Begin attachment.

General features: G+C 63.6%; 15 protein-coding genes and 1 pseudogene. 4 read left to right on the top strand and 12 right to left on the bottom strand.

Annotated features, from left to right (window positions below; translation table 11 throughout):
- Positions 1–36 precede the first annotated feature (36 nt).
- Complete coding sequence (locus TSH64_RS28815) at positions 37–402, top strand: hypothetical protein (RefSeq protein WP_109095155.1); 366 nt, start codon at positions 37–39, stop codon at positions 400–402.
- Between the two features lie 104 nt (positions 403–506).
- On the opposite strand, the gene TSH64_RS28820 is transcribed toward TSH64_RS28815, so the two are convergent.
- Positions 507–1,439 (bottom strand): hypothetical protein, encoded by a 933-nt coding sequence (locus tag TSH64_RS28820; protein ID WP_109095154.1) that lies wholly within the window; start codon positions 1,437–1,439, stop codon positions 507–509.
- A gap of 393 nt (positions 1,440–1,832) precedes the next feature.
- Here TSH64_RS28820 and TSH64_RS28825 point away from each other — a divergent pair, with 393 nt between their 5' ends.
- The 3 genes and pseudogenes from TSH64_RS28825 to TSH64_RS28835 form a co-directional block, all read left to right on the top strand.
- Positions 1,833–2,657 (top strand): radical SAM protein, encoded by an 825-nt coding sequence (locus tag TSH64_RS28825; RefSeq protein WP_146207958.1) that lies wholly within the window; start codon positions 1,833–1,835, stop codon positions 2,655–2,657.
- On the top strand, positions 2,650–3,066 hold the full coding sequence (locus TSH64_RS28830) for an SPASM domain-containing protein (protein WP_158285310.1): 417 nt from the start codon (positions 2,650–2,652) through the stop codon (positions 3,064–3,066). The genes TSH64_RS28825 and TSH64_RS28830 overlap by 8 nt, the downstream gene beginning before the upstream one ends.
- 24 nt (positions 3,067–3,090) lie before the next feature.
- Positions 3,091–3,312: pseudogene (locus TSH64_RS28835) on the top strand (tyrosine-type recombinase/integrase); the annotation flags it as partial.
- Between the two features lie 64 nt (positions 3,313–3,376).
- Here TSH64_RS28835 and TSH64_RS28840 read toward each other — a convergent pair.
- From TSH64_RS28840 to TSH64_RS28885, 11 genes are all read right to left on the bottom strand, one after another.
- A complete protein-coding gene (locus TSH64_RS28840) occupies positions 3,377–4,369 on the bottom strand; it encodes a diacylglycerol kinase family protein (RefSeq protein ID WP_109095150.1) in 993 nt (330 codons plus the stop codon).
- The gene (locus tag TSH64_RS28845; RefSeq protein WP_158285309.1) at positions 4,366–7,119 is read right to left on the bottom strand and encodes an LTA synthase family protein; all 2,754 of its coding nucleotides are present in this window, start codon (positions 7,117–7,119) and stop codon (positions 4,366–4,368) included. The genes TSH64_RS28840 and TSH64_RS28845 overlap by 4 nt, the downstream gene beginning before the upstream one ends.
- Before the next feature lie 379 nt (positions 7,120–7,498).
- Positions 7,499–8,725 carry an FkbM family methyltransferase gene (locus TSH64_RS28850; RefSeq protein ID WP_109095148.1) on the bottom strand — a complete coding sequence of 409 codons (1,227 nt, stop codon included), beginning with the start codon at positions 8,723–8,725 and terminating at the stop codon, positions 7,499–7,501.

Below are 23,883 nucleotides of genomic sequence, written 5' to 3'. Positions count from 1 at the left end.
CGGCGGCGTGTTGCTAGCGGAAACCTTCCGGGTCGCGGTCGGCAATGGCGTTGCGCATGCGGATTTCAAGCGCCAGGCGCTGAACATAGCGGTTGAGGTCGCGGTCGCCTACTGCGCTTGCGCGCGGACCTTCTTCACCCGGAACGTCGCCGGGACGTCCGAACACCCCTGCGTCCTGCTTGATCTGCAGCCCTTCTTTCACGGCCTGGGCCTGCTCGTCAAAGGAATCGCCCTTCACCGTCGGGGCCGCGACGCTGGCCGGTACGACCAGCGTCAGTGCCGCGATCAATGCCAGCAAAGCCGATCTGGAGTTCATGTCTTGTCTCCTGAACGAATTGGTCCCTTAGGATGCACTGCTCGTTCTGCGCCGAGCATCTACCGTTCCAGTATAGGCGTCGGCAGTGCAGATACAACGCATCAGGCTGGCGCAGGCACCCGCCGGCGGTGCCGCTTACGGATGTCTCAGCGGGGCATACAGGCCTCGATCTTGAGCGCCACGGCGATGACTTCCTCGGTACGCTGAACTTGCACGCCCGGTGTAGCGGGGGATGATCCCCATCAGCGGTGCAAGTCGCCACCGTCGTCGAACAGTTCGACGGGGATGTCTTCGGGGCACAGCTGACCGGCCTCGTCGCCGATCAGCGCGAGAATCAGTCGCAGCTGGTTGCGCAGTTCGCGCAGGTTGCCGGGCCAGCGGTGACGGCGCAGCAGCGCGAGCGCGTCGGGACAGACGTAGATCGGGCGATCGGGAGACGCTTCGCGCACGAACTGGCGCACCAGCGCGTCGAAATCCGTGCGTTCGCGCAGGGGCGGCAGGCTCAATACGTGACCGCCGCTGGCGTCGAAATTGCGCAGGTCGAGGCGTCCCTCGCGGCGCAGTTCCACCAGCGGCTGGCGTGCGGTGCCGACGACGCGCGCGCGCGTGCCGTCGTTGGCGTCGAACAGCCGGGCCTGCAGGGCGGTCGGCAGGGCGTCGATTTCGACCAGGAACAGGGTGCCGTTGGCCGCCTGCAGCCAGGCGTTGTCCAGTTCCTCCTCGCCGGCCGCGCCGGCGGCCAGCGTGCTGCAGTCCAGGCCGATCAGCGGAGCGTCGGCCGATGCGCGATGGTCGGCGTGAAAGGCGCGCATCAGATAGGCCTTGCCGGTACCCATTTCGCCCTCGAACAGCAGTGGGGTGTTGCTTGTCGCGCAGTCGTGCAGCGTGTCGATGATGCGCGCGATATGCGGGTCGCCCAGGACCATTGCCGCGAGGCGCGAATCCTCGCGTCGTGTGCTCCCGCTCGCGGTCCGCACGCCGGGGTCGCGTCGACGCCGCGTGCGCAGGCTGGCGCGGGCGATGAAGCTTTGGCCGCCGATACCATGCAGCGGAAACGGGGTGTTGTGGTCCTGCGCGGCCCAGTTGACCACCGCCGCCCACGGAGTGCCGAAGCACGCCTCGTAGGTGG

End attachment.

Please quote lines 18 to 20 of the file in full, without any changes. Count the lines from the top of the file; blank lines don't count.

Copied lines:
- A complete protein-coding gene (locus TSH64_RS28840) occupies positions 3,377–4,369 on the bottom strand; it encodes a diacylglycerol kinase family protein (RefSeq protein ID WP_109095150.1) in 993 nt (330 codons plus the stop codon).
- The gene (locus tag TSH64_RS28845; RefSeq protein WP_158285309.1) at positions 4,366–7,119 is read right to left on the bottom strand and encodes an LTA synthase family protein; all 2,754 of its coding nucleotides are present in this window, start codon (positions 7,117–7,119) and stop codon (positions 4,366–4,368) included. The genes TSH64_RS28840 and TSH64_RS28845 overlap by 4 nt, the downstream gene beginning before the upstream one ends.
- Before the next feature lie 379 nt (positions 7,120–7,498).